A new pact uniting New York Democrats may be good news for Governor Andrew Cuomo’s chances in upcoming November elections.

That’s because a united party could take back the New York State Senate from the Republicans, bolstering Cuomo’s fortunes against upstart challenger Cynthia Nixon, a progressive who has the support of many New York liberals.

The deal welcomes the eight-member, breakaway Independent Democratic Caucus (IDC), which caucused with the Republicans in the New York Senate, back into the Democratic fold. Republicans currently hold a thin 31–30 majority in the 63-seat State Senate. The deal could mean a shift of control if the Democrats win two special elections for open Senate seats on April 24.

But even if Democrats win both races, State Senator Simcha Felder (D-Brooklyn), who separately caucuses with the Republicans, could still tip the balance of power to the GOP. Felder, who made headlines recently when he held up the state budget over a demand to reduce state oversight of yeshivah high schools and religious schools and ease curriculum requirements, told Mishpacha that he would not make a decision until after the April elections.

Felder, who was first elected to the Senate in 2012 after Senate Republicans carved out a “Super Jewish District” — one that lumped together a number of Brooklyn Jewish neighborhoods — has caucused with the Republican majority ever since. Felder’s recent legislative victory, achieved minutes before the start of Pesach, also shed light on his unique position in the upper chamber. In a recent interview with Mishpacha, Felder attributed his legislative victories — which include measures like door-to-door transportation and helping special-needs children — to the “nature of the leverage that I have where I am.”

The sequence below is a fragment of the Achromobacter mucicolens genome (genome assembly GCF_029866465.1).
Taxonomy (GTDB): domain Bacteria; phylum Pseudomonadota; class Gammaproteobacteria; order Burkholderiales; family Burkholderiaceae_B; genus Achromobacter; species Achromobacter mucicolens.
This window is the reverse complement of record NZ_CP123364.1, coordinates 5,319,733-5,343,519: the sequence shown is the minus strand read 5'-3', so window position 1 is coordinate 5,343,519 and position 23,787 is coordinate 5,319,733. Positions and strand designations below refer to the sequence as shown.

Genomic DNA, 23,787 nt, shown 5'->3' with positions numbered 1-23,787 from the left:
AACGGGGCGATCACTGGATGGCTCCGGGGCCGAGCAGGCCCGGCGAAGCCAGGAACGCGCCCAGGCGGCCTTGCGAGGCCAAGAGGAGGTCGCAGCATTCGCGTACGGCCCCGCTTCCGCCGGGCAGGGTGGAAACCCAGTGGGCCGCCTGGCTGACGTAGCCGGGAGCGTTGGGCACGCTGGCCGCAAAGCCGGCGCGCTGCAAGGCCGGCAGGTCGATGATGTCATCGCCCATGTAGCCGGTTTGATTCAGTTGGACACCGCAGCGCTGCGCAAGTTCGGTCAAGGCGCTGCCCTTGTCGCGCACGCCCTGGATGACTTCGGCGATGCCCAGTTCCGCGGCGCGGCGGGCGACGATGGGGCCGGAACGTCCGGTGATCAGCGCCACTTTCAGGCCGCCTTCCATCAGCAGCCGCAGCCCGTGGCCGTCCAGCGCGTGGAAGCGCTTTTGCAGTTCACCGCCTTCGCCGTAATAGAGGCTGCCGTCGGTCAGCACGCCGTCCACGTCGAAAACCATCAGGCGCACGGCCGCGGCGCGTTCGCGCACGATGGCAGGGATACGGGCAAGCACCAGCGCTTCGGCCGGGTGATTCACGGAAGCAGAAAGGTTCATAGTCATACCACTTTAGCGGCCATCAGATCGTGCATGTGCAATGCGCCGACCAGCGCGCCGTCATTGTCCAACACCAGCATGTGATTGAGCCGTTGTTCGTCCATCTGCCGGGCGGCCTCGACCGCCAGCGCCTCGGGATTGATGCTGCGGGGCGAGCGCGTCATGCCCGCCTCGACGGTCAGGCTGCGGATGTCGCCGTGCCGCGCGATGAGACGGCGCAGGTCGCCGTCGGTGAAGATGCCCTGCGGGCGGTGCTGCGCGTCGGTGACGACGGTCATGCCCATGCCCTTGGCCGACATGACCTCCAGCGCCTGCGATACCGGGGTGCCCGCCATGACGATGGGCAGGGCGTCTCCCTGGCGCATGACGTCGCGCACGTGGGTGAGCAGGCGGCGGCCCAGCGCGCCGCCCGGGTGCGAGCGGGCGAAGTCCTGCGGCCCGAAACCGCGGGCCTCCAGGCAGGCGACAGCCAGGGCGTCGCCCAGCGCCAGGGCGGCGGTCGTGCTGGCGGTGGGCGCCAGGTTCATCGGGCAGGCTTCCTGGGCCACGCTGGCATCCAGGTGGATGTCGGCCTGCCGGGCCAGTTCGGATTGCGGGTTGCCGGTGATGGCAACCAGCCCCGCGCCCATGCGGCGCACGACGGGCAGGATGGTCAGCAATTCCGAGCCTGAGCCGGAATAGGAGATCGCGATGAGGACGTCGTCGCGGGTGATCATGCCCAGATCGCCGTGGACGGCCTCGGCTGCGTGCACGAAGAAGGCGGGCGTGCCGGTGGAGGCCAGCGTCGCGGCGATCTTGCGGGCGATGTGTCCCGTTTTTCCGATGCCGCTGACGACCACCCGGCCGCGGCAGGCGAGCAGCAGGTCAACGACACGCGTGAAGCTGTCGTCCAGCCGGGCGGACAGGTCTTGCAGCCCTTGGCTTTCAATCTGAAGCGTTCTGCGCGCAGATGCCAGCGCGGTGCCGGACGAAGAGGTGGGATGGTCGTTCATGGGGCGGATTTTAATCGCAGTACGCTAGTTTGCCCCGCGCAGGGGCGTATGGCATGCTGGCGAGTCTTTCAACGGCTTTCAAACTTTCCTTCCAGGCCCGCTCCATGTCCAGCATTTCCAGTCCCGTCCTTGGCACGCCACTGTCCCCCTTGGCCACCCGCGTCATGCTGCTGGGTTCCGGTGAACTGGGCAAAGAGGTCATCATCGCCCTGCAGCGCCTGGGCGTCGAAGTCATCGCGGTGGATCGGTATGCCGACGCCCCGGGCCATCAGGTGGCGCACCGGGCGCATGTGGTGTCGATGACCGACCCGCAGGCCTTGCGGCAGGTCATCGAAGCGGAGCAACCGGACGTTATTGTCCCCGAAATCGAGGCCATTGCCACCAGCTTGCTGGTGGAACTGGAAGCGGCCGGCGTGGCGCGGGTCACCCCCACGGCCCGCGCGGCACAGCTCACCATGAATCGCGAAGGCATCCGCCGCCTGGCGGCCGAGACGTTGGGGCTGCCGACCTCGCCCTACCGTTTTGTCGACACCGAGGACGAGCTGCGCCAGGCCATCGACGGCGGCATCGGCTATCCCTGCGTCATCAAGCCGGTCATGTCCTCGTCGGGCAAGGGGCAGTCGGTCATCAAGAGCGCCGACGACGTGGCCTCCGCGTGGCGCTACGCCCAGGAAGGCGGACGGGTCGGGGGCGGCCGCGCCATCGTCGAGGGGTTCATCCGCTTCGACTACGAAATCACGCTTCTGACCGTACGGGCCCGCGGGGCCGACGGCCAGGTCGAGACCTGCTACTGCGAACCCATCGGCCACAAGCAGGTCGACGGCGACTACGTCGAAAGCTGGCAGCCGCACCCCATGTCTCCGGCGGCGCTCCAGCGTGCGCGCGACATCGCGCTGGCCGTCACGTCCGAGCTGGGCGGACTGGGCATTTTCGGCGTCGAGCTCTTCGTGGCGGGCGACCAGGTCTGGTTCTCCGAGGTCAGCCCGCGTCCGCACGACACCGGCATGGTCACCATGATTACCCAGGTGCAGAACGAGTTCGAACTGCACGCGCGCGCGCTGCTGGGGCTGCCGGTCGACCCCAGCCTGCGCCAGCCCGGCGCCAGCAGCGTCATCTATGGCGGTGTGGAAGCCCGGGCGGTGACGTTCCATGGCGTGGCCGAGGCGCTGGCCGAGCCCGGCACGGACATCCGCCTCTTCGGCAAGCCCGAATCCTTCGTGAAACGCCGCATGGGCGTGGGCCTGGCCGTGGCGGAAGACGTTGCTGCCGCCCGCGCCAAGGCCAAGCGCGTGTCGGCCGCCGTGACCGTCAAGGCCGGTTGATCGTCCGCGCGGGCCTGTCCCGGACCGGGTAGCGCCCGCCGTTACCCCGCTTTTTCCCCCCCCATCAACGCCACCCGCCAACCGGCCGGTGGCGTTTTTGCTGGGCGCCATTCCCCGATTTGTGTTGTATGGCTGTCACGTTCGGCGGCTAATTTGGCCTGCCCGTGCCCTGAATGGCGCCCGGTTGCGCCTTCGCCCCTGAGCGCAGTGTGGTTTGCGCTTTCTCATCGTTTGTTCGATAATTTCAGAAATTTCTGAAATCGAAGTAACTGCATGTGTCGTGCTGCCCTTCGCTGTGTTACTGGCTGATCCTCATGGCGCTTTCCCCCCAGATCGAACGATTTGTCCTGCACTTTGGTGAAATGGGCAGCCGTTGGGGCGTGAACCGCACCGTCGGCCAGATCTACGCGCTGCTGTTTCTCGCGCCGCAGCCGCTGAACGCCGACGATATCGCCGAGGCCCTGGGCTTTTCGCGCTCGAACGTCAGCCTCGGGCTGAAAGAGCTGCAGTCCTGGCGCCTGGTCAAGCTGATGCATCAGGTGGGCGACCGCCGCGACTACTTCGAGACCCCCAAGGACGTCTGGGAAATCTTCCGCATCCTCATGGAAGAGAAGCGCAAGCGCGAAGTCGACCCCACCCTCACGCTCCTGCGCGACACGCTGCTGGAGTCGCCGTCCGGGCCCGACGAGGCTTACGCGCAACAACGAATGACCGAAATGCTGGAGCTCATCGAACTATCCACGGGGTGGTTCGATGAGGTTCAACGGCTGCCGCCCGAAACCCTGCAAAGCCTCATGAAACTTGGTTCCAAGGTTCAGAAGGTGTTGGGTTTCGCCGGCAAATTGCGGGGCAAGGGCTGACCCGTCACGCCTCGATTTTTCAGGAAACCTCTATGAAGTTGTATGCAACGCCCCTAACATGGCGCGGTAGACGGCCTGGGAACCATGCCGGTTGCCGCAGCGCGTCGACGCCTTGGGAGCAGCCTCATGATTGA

During a press conference at his Manhattan office, Cuomo said that a Democratic majority could not rely on a Felder vote. “Simcha Felder, I call the question mark,” the governor said. “He has different philosophical views than many of the people in this conference. When you look at the things that we want to pass, I don’t know that he is philosophically in accordance with those issues. So really we need to win additional seats in November.”

And if the Democrats don’t win an outright majority and Felder is the tiebreaker, what might the party leadership offer Felder to bring him back? “I think this is an issue that will be addressed after the special elections,” a Cuomo administration official told Mishpacha.

According to Democratic Party campaign consultant Hank Sheinkopf, Cuomo’s recent rapprochement with the IDC has more to do with the November election than control in the State Senate. “This is just about Andrew Cuomo getting Cynthia Nixon off his back,” Sheinkopf said. “This happened because Nixon kept harping at the lack of the governor’s progressive credentials.” (Excerpted from Mishpacha, Issue 705)